By the time the Italian horror scene exploded and Hammer delved further into the salaciousness of the genre, the lesbian vampire had come to exemplify a familiar bind: Something to desire and scold at the same time. So much of vampire fiction focuses on the notion of the bloodsucking creature as a figure of transgression, one who reveals our innermost desires but should be avoided for the sake of maintaining the status quo. Queer attraction is not the taboo it once was (although it has never fully stopped being the target of political discrimination), but it is still oppositional, at least in the context of stifling societal expectations. If Dracula was feared because he preyed upon the women of London, another woman doing so is even more terrifying to the men in charge. What greater force of faux-moral panic than a lesbian vampire?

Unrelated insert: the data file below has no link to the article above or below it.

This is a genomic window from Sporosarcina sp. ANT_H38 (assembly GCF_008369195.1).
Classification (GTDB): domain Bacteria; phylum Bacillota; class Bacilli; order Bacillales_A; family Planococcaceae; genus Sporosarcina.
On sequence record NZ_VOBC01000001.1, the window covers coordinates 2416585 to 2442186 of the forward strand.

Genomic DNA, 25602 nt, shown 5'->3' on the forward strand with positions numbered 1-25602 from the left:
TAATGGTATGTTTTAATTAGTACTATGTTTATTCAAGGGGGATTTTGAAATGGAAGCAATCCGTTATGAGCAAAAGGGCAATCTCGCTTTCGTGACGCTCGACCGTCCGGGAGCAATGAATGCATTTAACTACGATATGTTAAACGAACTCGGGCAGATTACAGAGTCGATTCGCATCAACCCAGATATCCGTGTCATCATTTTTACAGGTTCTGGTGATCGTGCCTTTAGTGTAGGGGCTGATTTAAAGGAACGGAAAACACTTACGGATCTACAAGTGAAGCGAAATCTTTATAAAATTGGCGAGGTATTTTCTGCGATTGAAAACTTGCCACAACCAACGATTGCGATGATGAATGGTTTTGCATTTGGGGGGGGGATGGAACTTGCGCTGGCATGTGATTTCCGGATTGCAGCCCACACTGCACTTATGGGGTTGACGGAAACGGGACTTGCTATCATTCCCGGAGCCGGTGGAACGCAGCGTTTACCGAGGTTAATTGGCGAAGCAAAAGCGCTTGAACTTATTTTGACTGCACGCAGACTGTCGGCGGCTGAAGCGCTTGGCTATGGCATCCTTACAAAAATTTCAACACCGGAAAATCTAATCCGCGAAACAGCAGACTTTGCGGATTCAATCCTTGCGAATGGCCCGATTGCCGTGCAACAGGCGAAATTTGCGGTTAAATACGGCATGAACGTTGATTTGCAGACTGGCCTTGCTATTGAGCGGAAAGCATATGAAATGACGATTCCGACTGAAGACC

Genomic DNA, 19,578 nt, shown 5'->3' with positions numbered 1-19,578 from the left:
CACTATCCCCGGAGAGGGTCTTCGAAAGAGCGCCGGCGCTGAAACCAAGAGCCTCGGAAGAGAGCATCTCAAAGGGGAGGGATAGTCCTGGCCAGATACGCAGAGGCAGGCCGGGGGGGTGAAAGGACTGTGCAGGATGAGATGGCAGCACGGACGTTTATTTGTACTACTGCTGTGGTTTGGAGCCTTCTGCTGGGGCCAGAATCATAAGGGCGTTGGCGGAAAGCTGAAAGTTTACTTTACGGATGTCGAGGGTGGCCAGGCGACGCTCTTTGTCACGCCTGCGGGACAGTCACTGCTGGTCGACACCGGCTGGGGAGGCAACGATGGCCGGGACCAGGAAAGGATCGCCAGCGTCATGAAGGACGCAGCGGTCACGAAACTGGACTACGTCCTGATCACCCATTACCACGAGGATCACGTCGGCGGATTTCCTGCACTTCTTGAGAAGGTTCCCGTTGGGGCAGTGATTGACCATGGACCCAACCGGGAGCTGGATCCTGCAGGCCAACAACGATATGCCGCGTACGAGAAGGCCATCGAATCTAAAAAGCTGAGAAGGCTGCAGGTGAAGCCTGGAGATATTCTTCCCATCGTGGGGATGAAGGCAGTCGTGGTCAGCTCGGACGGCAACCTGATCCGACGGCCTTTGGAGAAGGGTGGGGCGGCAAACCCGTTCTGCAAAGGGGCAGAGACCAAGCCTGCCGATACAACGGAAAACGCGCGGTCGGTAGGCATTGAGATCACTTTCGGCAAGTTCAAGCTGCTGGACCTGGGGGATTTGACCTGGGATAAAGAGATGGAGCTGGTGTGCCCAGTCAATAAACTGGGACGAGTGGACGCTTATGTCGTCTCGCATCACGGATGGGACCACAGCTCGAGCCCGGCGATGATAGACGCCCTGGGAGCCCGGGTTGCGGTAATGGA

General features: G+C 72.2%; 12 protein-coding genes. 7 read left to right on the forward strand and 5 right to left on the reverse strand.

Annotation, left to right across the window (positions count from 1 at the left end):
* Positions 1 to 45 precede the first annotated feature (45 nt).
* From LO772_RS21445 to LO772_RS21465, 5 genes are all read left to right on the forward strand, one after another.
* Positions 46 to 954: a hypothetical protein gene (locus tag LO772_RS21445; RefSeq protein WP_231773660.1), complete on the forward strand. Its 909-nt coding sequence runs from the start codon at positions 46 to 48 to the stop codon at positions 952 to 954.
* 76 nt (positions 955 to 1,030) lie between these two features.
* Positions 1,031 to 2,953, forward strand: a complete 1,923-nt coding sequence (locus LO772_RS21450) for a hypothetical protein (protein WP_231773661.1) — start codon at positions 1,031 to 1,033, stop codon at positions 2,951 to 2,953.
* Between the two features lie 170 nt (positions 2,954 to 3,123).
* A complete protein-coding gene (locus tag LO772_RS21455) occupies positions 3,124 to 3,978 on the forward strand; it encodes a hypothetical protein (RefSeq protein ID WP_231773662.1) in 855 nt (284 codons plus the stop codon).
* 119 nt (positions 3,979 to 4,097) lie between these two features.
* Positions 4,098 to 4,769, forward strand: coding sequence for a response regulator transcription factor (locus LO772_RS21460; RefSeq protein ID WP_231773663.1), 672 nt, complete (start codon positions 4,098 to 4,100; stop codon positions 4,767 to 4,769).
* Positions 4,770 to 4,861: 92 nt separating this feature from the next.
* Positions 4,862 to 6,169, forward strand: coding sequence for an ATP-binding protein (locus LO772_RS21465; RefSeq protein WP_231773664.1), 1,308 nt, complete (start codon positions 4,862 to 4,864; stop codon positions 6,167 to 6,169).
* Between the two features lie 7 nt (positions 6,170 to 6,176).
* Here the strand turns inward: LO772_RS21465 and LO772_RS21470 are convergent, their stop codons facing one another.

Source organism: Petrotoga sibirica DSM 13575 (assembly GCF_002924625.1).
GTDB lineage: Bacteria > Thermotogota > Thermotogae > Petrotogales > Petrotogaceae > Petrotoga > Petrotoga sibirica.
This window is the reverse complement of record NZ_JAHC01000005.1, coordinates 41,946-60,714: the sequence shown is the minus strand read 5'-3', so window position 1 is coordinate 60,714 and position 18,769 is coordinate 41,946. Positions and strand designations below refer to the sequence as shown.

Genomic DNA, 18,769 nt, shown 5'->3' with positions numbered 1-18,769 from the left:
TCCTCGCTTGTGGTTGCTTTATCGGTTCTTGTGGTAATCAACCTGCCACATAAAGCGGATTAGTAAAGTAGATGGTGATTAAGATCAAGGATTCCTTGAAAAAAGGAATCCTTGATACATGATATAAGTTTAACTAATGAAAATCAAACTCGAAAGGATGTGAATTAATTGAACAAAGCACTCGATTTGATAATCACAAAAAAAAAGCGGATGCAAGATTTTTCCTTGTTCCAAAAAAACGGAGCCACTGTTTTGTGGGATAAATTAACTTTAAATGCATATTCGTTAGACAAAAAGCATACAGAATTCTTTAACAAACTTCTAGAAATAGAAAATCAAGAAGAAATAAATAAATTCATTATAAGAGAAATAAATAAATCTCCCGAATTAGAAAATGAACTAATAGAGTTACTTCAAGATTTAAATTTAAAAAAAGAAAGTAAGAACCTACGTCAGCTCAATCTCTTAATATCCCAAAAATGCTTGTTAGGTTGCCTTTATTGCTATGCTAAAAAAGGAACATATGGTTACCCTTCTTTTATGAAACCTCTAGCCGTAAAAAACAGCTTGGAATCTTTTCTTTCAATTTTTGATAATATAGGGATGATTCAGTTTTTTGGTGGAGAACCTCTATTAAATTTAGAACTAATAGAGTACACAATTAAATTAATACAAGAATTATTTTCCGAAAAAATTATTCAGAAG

With The Hunger, Miriam’s queerness is remarkably matter-of-fact, even if her sex scene with Sarah is shot with the curtain-flapping subtlety of a Madonna music video. It’s not vilified or seen as a sign of her deviance. That she is non-discriminating in terms of whom she traps and dooms to eternal pain is almost progressive! Sarah doesn’t experience gay panic, nor is her desire scorned. This is a film of a specific time, still of the lasciviousness of the post-disco era and unaware of the burgeoning AIDS epidemic that decimated and further demonized the LGBTQ+ community across the rest of the decade. Miriam and Sarah’s romance is certainly salacious through Scott’s camera, but so is her time with John. When your cast is this hot, how could it not be? 

For all the criticism that The Hunger is more style than substance, it keenly captures one aspect of vampirism, and indeed humanity, that is often taken for granted: Our desperate fear of aging. Every single one of us is cursed to watch ourselves grow frailer as time passes, and if we stop to think about that for too long, it hurts. John is forced to watch decades of aging happen in mere days, a helpless spectator in his own body as his hair falls out, wrinkles engulf his stunning face, and he becomes unable to support his own form. It’s the equivalent of an addict being forced to go cold turkey. One can become dependent on youth and beauty.